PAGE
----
Ray Illingworth passes away


Tape Ball Star
Mar 20, 2010
I was watching StarCricket's pre-match show today, inevitably discussion moved to India's famous win at The Oval in 1971. India required 173 runs in the 4th innings to win that test and it took more than 100 overs for them to reach there!
Gavaskar said Ray illingworth's shrewd captaincy made India's target look like 1700 runs. Both Gavaskar and Geoff Boycott reckons he's the best captain they ever saw.That's very high praise coming from those two who have played and seen whole lot of cricket in the last five decades!!

Here's Ray Illingworth's record as captain, very impressive figures that!
He captained England in 31 Test matches, winning 12, losing 5 and drawing 14. Illingworth only captained England for five seasons (1969–1973) but this was a successful period in English Cricket. Under Illingworth, England beat the West Indies 2-0 in 1969, held a very powerful Rest of the World side to 3-1 in 1970, won the Ashes in Australia in 1970-71, beat Pakistan in 1971, somewhat surprisingly lost to India in 1971 but then regrouped and held on to the Ashes in a tight series in 1972 before eventually losing to a very powerful West Indies team in 1973.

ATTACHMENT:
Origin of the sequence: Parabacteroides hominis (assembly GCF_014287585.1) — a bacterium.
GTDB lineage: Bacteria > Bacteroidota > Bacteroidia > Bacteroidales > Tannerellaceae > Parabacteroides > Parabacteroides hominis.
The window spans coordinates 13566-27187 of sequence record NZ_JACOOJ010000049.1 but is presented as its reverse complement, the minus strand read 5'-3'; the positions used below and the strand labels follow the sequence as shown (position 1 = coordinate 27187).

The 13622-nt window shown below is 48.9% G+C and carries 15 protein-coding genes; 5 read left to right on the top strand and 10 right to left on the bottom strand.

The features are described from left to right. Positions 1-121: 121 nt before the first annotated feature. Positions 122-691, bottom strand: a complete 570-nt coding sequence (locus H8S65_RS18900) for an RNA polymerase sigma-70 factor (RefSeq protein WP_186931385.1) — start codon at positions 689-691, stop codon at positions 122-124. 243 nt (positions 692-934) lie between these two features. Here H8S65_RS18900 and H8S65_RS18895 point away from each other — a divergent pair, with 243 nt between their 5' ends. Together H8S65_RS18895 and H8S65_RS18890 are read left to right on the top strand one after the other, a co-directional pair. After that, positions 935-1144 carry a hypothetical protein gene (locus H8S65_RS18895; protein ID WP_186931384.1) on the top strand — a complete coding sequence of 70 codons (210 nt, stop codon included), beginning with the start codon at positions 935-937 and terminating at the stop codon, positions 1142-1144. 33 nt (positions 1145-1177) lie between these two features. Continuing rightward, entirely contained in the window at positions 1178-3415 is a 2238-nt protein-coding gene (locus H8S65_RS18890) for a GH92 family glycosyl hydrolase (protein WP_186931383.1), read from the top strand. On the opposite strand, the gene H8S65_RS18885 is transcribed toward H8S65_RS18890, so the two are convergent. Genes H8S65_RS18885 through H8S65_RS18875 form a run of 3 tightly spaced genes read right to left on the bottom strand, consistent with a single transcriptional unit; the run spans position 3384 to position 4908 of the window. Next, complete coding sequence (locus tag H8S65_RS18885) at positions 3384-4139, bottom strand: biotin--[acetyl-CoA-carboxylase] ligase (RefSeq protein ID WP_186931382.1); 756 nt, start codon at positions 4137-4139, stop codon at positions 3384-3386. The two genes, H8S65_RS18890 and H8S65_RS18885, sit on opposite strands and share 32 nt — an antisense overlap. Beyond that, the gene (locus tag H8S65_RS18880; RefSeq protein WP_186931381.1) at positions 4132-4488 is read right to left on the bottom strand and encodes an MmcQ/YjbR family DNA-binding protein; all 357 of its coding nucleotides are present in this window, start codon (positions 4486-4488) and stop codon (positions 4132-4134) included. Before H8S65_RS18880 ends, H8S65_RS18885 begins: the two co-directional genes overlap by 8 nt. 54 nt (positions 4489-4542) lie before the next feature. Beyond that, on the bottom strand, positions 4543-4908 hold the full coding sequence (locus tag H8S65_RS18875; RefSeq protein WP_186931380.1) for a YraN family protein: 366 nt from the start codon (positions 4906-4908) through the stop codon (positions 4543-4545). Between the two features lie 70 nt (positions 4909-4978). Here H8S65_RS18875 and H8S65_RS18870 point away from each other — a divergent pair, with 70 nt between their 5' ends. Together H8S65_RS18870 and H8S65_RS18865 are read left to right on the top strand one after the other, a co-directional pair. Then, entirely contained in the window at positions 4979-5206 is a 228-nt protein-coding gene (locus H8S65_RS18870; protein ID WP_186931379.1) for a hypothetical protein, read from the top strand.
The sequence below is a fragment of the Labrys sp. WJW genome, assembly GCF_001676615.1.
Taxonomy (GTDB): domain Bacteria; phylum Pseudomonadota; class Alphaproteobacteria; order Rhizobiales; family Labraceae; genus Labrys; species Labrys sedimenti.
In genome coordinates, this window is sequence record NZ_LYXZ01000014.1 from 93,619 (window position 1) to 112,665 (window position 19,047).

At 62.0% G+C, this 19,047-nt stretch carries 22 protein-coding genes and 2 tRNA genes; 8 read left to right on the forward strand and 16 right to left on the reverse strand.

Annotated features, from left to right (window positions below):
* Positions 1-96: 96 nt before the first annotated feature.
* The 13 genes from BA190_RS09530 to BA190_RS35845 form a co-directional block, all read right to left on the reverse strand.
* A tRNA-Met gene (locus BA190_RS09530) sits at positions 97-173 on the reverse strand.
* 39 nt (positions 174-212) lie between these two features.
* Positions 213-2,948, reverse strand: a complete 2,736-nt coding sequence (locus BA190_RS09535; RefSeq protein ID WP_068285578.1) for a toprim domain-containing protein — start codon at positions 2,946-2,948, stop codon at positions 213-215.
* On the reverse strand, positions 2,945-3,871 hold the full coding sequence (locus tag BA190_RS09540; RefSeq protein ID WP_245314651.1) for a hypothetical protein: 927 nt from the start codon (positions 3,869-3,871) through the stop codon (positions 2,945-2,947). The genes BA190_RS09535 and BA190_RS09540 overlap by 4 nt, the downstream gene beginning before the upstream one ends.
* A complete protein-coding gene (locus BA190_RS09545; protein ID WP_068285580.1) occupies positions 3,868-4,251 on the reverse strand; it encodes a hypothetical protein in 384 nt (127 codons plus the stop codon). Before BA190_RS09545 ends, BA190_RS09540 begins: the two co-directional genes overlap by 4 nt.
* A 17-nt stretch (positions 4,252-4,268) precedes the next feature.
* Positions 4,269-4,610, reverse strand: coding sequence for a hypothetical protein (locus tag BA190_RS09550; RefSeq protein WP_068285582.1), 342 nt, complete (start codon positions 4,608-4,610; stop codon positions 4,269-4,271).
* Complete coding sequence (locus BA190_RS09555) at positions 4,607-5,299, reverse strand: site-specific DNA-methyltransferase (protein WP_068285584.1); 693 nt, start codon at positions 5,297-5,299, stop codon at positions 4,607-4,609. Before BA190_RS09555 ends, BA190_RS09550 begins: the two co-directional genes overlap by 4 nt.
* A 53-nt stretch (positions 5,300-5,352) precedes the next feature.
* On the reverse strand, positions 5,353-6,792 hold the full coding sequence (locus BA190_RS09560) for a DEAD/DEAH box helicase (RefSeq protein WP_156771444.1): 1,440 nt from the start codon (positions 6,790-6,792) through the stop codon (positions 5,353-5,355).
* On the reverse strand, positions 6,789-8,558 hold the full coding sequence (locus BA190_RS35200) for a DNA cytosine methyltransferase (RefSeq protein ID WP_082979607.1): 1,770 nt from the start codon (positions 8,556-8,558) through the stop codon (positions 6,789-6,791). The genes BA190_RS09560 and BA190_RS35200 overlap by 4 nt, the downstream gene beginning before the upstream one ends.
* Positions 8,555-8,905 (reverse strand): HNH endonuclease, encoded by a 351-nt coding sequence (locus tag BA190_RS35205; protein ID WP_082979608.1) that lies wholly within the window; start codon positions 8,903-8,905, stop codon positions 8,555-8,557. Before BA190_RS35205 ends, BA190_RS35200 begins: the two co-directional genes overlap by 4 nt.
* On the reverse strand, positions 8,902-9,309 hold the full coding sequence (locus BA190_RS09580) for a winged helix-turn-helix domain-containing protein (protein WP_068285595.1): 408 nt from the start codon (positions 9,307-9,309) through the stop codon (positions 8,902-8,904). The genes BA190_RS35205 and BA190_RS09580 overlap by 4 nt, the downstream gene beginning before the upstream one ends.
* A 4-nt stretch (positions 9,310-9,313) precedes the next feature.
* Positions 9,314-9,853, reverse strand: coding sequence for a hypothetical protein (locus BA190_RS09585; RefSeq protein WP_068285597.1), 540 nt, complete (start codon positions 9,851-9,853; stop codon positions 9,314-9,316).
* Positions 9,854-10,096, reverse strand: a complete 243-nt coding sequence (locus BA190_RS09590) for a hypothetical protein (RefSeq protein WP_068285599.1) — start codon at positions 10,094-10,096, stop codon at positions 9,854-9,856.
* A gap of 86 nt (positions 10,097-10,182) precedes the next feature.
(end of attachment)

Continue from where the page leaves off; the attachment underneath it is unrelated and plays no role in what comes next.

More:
Before 12 years old and 14 years old kids starts attacking OP, let me clarify it's a mere query on the basis of opinions from those pundits.
Honestly, didn't know about him. Story sounds quite interesting. Must have been a smart leader
Former England captain Ray Illingworth has passed away at the age of 89.

Illingworth played in 61 Tests for England from 1958 to 1973, taking 122 wickets and hitting two centuries.
Sad to hear Hes been struggling with a cancer for a while

Yes by all accounts he was a very good leader for england and a legend in county cricket for yorkshire
Might have been good captain. Looks like Dharmasena level player from numbers. Cricket in that era was amateurish so could get away with specialist captains
Died on Christmas Day.

Shrewd skipper. Crafty off-spinner. Knott and Illy often bailed England out with the bat at #7 and #8.

Bad chairman of selectors though. Blamed his players for failure, and handled matchwinner Devon Malcolm very badly.
His greatest moment in an England shirt was probably winning the Ashes away, powered by Boycott’s runs and Snow’s wickets.

Most of his side would walk into the current England team.
Mods please change the thread title.

I was too young to have seen Ray Illingworth's captaincy career, but he's one of the few English captains to win an Ashes series in Australia. It's crazy to think there was a 7 (!) Test series as there was in 1970-71. He was a very successful County captain too with people like Ian Chappell rating him highly despite not being a standout player.